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    1. I have known like at least 10 ppl, maybe more, who spent 11+ years on their PhDs. You don’t get a median time of 9 any other way. I wish I had been exaggerating but I wasn’t! Many programs will kick someone out, but others just pull funding, so if the student gets an adjuncting gig or some other job, there’s nothing they can do.

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  5. Rebecca: Thanks for your reply. Not to be overly nit picky (OK, being overly nit-picky….) one can get a median length-of-time-to-completion if half of PhDs take 10 years, and the other half takes 8. I did get that Mellon pays for this experimental program, but I was thinking of the long-term funding prospects. We enjoy having a post-doc around, but my bet is that we’d rather opt to use the cash to pay for another tenure-track colleague….

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    1. No they can’t but for every one of me who took five, there has to be one who took quite a bit longer than that to make a median of 9, correct? So statistically it bears out and then anecdotally it does as well.

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  6. No question, the published statistics are clear. I was simply commenting hypothetically on the math. And there are notorious cases in my social science field, anthropology, of brilliant graduate students who never finished at all — if or how they get factored into the statistics is a bit of a mystery to me, but one student who takes 20 years to finish throws off any calculation of the medium time-to-degree. Seriously, though, I’ve served on enough search committees over 35+ years to know that job candidates who take more than 9 years are often viewed as risky — what’s the odds that they will launch a new research program and publish a significant body of work in the 6 years before their tenure review, if they had trouble finishing a dissertation in about that same period of time post-coursework? A 5 years plus 2 year post-doc program might offer incentives to get the damn thing done….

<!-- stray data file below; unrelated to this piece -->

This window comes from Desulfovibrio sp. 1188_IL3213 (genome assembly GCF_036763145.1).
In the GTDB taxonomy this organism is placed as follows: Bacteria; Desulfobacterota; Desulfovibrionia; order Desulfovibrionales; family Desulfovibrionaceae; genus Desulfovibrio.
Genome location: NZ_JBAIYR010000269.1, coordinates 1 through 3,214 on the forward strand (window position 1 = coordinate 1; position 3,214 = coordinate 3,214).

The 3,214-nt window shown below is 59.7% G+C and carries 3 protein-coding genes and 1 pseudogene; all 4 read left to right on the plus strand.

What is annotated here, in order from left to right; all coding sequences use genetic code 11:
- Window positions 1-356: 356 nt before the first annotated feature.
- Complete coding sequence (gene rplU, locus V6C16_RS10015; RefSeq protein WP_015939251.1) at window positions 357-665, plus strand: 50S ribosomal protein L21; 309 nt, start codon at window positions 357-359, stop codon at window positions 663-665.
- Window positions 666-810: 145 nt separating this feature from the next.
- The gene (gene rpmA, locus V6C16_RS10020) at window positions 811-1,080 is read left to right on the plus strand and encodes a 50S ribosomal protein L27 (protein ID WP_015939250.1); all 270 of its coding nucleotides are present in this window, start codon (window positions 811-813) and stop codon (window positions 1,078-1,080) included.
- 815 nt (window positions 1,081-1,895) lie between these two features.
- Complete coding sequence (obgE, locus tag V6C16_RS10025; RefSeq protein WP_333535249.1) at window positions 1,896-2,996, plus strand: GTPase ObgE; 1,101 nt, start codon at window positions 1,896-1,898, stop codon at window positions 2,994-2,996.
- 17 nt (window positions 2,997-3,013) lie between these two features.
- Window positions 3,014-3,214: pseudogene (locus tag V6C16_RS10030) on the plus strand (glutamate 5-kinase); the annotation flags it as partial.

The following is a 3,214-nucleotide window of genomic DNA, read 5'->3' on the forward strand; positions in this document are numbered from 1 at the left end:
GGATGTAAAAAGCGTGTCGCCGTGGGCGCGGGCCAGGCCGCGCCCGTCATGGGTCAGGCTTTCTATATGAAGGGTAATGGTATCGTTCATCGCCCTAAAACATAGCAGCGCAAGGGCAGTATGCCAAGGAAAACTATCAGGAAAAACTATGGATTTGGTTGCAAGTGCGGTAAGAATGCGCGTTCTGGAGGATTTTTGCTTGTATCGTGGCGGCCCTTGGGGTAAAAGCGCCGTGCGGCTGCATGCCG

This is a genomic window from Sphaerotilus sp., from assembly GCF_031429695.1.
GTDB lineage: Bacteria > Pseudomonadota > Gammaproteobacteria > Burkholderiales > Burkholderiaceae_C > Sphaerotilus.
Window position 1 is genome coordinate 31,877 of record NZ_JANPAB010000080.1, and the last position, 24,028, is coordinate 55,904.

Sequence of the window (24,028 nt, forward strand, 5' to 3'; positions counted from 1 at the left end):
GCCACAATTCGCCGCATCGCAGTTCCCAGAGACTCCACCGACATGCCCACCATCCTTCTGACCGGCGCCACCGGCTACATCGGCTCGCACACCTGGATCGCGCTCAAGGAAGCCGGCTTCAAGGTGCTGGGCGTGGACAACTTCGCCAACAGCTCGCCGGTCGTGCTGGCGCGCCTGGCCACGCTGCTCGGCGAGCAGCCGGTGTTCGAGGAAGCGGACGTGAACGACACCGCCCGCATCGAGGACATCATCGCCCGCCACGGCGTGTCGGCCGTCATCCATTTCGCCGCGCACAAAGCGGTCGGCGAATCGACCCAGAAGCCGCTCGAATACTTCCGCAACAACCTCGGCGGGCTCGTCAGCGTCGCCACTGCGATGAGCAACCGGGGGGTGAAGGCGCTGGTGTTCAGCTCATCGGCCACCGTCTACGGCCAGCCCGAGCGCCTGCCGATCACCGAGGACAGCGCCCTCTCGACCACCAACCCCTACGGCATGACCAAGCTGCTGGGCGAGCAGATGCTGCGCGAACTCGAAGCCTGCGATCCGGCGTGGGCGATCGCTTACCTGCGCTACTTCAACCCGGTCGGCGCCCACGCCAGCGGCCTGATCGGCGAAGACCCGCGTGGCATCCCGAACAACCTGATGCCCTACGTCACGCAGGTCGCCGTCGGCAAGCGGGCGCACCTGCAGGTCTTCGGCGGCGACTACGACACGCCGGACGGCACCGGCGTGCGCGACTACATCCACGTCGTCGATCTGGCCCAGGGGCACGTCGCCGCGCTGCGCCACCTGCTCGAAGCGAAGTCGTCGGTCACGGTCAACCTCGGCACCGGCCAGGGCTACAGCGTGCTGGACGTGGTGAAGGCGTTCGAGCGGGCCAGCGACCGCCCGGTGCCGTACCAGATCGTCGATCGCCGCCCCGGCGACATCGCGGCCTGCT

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  7. Yep the post-doc thing looks worthy on paper. But for about five years now, those kind of post-doc schemes (Mellon, ACLS etc.) have just been a big fat subsidy to well-known universities and liberal arts schools, who of course neither need nor deserve a handout.

    Departments and schools grab the deal with both hands, gratefully take the well-subsidized labor for a couple of years. Maybe make some vague, bogus noises about at tenure lines opening up, etc. And snicker into their sleeves at the ingenuousness of the foundation, ladling out the cash, and the post-doc, thinking themselves genuinely wanted or employed.